Man City manager Pep Guardiola: I don't fear Real Madrid, but I respect them

Quarter-final tie on a knife edge going into clash at Etihad Stadium after 3-3 draw in first leg

Powered by automated translation

Manchester City manager Pep Guardiola insists he has no fear going into Wednesday's Champions League quarter-final decider against Real Madrid at the Etihad Stadium

The first leg in Spain ended in a rollercoaster 3-3 draw despite the reigning champions leading the match 1-0 and then 3-2 before a superb Federico Valverde strike earned Real a share of the spoils.

At the weekend, City demolished Luton Town 5-1 to take over at the top of the Premier League while Real battled to a 1-0 victory at Mallorca to maintain their eight-point lead over Barcelona at the summit of La Liga.

Catalan-born Guardiola spent most of his playing career at Real's fierce rivals as well as enjoying a hugely successful four-year spell as manager at Camp Nou.

Now he goes head-to-head with Los Blancos again, having demolished Carlo Ancelotti's side 5-1 on aggregate in the semi-finals of last year's competition that ended with City lifting the trophy for the first time in the club's history.

And Guardiola says taking on the 14-time European champions is not something that gives him sleepless nights.

“No I don't fear them,” said the former Bayern Munich coach, who played nearly 400 games in Barcelona's midfield. “But I respect them a lot. I have faced them many times.

“I'm not going to talk great things about them, and give you my opinion. I respect Real Madrid. And if I say I'm scared of them, I would be false.

“There's the rivalry. You want to beat them, and do well, sometimes you win and sometimes you lose. I want us to do as well as we can. Be ourselves. If we can't be, it doesn't matter.

“But I'm not scared of them and if they beat me – as happened many times – we will say congratulations and wish them well.”

On the domestic front, last weekend could not have gone better for Guardiola's side as both their main title rivals were beaten at home – Liverpool lost 1-0 to Crystal Palace, while Arsenal fell to a 2-0 loss against Aston Villa.

It means City remain on course for a repeat of last season's treble – they take on Chelsea at Wembley Stadium in the semi-final of the FA Cup on Saturday – although Guardiola believes it is too early to start thinking in those terms yet.

“I am not going to say 'don't feel this' to my players, but I have a different opinion,” he said. “We are far away from those hypothetical dreams.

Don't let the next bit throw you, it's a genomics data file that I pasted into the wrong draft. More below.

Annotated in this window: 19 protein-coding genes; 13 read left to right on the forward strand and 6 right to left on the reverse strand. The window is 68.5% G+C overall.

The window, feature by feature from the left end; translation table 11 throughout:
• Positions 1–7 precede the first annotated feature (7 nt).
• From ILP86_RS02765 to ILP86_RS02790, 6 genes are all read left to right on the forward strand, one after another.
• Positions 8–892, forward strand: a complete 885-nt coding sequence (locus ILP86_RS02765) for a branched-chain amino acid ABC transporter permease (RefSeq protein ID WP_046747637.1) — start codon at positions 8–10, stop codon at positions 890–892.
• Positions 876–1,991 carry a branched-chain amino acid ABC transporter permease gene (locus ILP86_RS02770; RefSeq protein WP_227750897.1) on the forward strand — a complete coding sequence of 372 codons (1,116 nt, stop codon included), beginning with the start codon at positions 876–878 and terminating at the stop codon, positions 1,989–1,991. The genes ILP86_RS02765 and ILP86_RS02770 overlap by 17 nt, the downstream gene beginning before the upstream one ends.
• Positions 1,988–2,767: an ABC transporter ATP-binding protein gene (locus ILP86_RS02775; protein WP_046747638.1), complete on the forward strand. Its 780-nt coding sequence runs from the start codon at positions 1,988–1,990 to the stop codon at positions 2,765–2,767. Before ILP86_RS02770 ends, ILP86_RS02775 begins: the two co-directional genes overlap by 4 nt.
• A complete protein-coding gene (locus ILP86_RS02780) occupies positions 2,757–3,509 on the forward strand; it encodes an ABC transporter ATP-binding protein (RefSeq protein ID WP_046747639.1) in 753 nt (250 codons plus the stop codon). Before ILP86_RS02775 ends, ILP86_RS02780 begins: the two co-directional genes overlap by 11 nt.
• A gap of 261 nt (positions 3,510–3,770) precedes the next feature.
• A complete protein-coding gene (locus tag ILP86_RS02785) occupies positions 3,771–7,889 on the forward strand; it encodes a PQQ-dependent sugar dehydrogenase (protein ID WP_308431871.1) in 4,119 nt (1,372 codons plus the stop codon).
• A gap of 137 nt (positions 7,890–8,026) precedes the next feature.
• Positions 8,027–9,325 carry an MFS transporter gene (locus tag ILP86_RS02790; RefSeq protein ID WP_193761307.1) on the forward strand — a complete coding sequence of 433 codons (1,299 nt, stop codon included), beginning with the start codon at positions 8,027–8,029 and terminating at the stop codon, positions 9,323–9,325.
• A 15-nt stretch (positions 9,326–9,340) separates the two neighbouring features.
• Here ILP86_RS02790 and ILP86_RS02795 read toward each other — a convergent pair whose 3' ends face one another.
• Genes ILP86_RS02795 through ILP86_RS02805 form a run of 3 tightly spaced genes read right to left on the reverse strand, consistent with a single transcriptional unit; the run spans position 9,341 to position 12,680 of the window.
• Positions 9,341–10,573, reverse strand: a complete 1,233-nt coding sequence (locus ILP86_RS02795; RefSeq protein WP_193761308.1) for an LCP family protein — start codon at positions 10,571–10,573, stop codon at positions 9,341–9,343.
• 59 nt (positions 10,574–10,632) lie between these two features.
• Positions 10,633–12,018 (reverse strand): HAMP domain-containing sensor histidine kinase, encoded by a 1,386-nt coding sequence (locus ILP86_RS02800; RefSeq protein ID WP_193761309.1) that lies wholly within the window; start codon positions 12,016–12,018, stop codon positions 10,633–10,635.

“When we are in the final of the FA Cup and two or three games in the Premier League and in the final of the Champions League I will start to think about that.

“But you see how strong Chelsea are and what is a few points difference with six games to play in the Premier League? When I was a few points behind I said we had to do our job. It is the same feeling now.

“It's like when we drew against Arsenal and the computer said we had no chance and now we have a chance – I don't know if the computer can play left-back or right-back – but we just have to go one game at a time.

“I started to think of the treble last season only when we beat Manchester United in the FA Cup final. The success for me this season is that we are still there after winning the treble and are four or five weeks away and still in contention.”

The winners of Wednesday's match in Manchester will then face either Bayern Munich or Arsenal in the semi-finals, with that tie also on a knife edge after the first leg in North London ended in a 2-2 draw.

But before that, City must navigate their way past the 2022 winners and their wily old manager Ancelotti whose four European Cup victories make him the most successful coach in the tournament's history.

“Always has been and always will be [big]. It's Real Madrid and in this competition it is always a big game,” Guardiola added. “It's special for me. Of course it is.

“We would like more days to prepare but it is what it is. It's better to be here with Wednesday and Saturday than not to be here. I will not complain one second about that.

“Twenty-four hours a day is a lot so you can find a way, and you have people to help you. It's about taking the right decisions. We have to be wary of surprises like Carlo Ancelotti has done in the first game.”

Updated: April 16, 2024, 3:11 PM